Central Florida Experiences Boom in International Bookings After Reopening Announcement

Central Florida Experiences Boom in International Bookings After Reopening Announcement

Central Florida’s tourism industry performed exceptionally well this summer even though the state was hard hit by the pandemic. 

Only one day after the U.S. announced the country will reopen for EU visitors on Nov. 1, the tourism industry representatives have reported exponential growth in bookings in both hotel rooms and airline tickets.

“It’s more than we see normally because everyone is reacting,” said Bob Cook, the director of sales at Go Travel. “It’s about time — it’s about time that it happened.”

Cook is not the only one celebrating. Multiple international airlines have already contacted Orlando International Airport about the new guidelines so they can resume operations as soon as feasible.

Orlando - Central Florida
Lake Eola Park, Orlando Florida

As per reports, such protocols will be published only until Oct. 25

The tourist development tax collection in Orange County, which serves as an indicator of regional travel trends, demonstrates how the state recovered in 2021 from the economic setbacks of 2020.

For the months of June, July, and August 2021, the taxes on hotel, motel, and short-term rental sales totaled $62.87 million.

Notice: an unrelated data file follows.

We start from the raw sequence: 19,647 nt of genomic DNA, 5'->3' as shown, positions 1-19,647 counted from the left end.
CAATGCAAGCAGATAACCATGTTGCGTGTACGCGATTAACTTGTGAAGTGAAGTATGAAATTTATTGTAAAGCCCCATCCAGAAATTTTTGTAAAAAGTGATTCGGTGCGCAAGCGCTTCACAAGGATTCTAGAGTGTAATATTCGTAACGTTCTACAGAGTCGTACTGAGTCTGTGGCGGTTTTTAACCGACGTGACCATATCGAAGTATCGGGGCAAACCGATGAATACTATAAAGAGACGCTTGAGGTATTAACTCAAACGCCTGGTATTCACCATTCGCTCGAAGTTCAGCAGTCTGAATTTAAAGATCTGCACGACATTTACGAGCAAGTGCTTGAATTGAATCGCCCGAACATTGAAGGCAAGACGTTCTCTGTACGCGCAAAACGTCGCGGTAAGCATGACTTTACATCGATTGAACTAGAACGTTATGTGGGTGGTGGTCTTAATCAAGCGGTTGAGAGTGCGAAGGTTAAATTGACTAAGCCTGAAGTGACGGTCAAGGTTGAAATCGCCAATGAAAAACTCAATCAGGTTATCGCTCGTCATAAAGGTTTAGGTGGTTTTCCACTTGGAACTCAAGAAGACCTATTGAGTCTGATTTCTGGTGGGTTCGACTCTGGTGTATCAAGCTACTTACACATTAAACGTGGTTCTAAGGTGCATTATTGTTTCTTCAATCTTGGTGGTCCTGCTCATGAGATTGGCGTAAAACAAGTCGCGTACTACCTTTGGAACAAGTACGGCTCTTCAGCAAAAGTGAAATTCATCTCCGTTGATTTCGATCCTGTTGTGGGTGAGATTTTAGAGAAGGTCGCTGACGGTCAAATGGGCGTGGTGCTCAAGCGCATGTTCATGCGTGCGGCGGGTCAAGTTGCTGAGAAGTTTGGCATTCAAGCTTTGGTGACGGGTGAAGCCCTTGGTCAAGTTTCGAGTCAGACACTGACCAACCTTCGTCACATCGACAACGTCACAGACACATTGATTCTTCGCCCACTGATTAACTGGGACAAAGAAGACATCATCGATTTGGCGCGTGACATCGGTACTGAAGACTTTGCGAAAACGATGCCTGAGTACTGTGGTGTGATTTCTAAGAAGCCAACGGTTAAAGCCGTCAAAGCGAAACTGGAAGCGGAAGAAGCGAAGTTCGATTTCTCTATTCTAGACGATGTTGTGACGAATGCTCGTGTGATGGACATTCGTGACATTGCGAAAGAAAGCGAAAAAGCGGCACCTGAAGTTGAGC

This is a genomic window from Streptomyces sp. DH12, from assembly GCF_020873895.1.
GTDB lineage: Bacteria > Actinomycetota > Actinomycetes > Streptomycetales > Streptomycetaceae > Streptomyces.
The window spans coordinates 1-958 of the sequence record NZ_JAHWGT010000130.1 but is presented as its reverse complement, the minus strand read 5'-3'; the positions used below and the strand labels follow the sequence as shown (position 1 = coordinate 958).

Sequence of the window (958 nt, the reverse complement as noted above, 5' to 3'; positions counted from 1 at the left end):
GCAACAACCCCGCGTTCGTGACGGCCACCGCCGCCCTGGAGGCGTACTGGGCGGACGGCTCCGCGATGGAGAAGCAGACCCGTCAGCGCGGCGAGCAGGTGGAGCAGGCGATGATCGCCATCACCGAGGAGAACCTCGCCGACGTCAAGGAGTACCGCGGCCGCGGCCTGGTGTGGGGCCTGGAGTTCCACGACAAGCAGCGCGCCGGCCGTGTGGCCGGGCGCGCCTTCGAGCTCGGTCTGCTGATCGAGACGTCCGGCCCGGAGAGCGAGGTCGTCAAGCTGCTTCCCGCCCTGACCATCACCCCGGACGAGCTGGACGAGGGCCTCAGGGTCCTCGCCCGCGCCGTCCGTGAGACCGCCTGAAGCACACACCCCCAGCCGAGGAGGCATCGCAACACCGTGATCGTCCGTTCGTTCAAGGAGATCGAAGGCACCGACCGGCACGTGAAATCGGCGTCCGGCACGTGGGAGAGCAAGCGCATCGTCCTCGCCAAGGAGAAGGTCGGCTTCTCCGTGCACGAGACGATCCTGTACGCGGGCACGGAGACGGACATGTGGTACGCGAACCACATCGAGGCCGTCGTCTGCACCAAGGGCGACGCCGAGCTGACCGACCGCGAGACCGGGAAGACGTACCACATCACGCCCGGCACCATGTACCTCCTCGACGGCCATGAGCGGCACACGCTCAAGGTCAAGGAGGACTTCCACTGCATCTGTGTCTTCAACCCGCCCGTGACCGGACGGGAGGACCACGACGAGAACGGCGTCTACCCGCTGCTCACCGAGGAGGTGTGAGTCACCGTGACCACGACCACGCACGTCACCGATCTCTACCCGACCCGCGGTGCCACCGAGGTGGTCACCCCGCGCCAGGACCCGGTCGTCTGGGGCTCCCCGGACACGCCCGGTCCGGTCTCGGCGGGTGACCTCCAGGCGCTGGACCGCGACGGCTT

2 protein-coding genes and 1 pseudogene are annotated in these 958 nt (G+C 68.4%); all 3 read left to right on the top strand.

For the same period in 2019, the same indicator plummeted to $13.55 million.

Visit Orlando, the Official Tourism Association for the state currently runs ad campaigns catering to the U.S., U.K., Canada, and Mexico travelers promoting theme parks, beaches, and a wealth of other hotspot destinations.

“We have already started marketing in our international market to get Orlando top of mind. We have a campaign running so we’re really excited,” said Denise Spiegel, from Visit Orlando.

According to the American Hotel & Lodging Association, Orlando hotels were expected to lose $2.27 billion in business travel income in 2021 as a result of the shutdown, down 81.5 percent from $2.796 billion in 2019.

Until this week, Only New York, Washington, D.C., and San Francisco ranked higher in terms of predicted business travel revenue loss than Orlando.